Keeping the Spirit of Harriet Tubman Alive
In an effort to get a sense of what our children were experiencing, I started looking at the practices of adults, looking for signs that we were preparing them to make this country value human life more than money. Holiday observations became suspect. I gave up on Thanksgiving because the plight of the indigenous people was completely omitted. I was even suspect about Black History Week’s expansion to a month. I wondered if we used our history makers as proof to our young that they too have come with a purpose and the ability to make a difference. Or did we simply use them to compete with white America’s history makers? Do we acknowledge the innate genius waiting to unfold in each and every child – to affirm and expect their ability to make history? Or have we bought into the lie that intelligence is defined by and only bestowed among a few?
While we celebrate the actions our history makers took or the words they spoke, how much do we know about the values that determined the choices they made? Exploring quotations from Black history makers, I was especially moved by two quotes attributed to Harriet Tubman.
“Always remember you have within you the strength, the patience, and the passion to reach for the stars to change the world”- Harriet Tubman
The current upheaval in the school system indicates a need and an opportunity to step back and plan a People’s Movement for the Children. Adults have done a great job of fighting each other over the years on whether it was integration of schools or community control of schools. Time and energy that could have been devoted to making the educational system more meaningful for the children , to redefine success, to track post- high school accomplishments (when was college entrance designated the epitome of success and by whom?). What happened to the Independent Black School Movement? That’s not a rhetorical question.. I’d like to know and I think we, adults, could learn lessons that would benefit the children.
The above quote by Harriet Tubman strikes a core realization – we can’t remember what we’ve never known. Where have you learned that you possess the qualities she cites in this quote?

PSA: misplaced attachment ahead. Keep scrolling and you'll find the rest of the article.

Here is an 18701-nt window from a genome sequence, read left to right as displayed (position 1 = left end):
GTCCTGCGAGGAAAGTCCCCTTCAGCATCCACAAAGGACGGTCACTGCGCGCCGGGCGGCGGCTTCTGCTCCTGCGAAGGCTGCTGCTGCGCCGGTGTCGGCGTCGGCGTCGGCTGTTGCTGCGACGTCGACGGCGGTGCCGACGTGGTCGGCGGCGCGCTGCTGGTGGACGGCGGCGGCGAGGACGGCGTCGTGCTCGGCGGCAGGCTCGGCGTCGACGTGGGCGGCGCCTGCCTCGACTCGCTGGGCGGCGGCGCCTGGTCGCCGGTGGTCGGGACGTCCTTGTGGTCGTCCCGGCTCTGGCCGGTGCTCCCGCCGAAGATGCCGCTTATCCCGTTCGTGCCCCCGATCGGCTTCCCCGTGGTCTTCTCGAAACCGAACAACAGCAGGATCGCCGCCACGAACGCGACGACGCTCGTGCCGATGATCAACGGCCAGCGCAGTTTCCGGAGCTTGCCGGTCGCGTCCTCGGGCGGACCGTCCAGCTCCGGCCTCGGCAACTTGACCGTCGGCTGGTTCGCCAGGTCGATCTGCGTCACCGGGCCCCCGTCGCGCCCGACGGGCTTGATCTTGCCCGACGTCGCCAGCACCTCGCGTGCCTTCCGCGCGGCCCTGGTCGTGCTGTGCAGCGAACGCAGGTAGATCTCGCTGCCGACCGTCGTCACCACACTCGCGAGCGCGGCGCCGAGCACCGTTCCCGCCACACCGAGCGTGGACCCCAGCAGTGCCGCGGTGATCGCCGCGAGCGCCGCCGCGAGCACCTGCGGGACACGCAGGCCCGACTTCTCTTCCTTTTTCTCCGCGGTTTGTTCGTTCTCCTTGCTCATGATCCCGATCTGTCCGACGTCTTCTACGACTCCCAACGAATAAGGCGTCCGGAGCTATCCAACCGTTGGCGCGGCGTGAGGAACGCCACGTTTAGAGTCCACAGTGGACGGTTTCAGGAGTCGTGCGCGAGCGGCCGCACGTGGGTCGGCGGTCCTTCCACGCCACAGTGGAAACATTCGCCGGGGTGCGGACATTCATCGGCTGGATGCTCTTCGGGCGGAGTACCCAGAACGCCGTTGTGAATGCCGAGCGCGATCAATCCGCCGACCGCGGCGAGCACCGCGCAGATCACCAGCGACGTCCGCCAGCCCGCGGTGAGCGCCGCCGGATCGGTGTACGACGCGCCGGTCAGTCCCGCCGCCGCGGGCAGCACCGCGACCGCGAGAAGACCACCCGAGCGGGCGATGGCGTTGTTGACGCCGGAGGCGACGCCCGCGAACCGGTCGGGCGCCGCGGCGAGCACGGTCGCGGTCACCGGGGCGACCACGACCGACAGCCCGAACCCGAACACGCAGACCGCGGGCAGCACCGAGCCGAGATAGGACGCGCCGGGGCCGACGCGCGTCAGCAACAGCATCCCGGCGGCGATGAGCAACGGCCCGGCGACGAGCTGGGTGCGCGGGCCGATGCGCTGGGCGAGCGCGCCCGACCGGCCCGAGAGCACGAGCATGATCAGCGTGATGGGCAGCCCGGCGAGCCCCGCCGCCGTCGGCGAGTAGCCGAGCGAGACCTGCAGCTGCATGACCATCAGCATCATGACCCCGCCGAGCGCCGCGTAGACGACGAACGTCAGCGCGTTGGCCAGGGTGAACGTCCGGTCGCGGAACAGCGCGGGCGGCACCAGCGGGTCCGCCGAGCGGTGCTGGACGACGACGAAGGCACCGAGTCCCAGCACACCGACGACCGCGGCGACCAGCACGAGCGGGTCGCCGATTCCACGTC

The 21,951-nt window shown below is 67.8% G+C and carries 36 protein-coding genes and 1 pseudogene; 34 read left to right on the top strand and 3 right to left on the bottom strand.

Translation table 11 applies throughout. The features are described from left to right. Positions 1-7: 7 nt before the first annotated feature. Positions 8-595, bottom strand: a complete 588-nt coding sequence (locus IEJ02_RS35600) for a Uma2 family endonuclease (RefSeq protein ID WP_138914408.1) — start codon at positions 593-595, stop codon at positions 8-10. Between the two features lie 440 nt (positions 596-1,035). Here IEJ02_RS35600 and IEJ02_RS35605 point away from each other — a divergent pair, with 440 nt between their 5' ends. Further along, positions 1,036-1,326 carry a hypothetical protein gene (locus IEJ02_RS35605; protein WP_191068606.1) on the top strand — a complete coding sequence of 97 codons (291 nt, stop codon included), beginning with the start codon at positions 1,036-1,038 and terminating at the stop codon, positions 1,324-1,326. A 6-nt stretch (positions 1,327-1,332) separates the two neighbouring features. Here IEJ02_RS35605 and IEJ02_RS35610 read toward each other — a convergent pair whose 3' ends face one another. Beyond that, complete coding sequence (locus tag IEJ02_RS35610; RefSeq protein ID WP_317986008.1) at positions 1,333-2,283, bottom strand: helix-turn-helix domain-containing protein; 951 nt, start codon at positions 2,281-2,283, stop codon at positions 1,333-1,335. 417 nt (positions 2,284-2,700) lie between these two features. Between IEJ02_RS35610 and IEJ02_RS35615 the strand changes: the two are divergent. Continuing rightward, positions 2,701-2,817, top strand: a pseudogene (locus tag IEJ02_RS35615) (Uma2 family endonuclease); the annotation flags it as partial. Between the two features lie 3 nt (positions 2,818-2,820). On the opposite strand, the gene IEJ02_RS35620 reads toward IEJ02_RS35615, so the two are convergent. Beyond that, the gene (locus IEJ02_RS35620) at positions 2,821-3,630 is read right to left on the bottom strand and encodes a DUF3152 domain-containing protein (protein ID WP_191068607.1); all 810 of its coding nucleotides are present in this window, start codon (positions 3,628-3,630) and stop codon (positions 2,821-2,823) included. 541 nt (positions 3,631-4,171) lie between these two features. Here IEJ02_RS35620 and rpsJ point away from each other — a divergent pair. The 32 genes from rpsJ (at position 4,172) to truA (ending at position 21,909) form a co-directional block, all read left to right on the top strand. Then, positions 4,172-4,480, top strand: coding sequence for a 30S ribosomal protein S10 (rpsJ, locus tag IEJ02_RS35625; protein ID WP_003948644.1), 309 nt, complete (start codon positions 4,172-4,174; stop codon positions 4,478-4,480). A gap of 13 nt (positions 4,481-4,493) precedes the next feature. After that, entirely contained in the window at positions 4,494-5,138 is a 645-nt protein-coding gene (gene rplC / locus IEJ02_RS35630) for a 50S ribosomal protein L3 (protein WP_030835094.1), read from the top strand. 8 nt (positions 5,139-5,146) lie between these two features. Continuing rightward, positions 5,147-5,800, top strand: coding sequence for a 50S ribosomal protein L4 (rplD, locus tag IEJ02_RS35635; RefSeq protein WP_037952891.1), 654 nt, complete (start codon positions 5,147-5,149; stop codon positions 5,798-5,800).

And if you did, specifically who facilitated that lesson? These qualities emanate from an environment that is free from fear or threat; where physical needs are met, and where one experiences love, affection, human contact and a sense of belonging. That’s the foundation that’s needed for our children to recognize and pursue their passion. Schools are structured to provide pedagogy. The job of emotional grounding is up to us. Let’s face it – our job is healing our relationships and organizing our homes to provide our children with the strength, the patience and the passion to reach for the stars. When we do that, they will change the schools and the world.
“I freed thousands of slaves. I could have freed thousands more if only they knew they were slaves.”-Harriet Tubman
The lesson here is each and everyone has their own perspective. We waste time debating, challenging, attacking those with different points of view that could and should be spent on proactive movement to solve the problem as we see it. The goal should be to state the problem as clearly as possible as well as agreeing upon and prioritizing the proposed causes. We’re then ready
to attack the causes. During the course of the work, others who didn’t realize there was a problem may see it differently or they may not. The important thing is that those who did exert their energy will receive the benefits from making a difference. Harriet Tubman made a difference with the thousands that recognized they were slaves. We who recognize that home is the base of empowerment for our children can empower ourselves and our children who will change their schools and the world.
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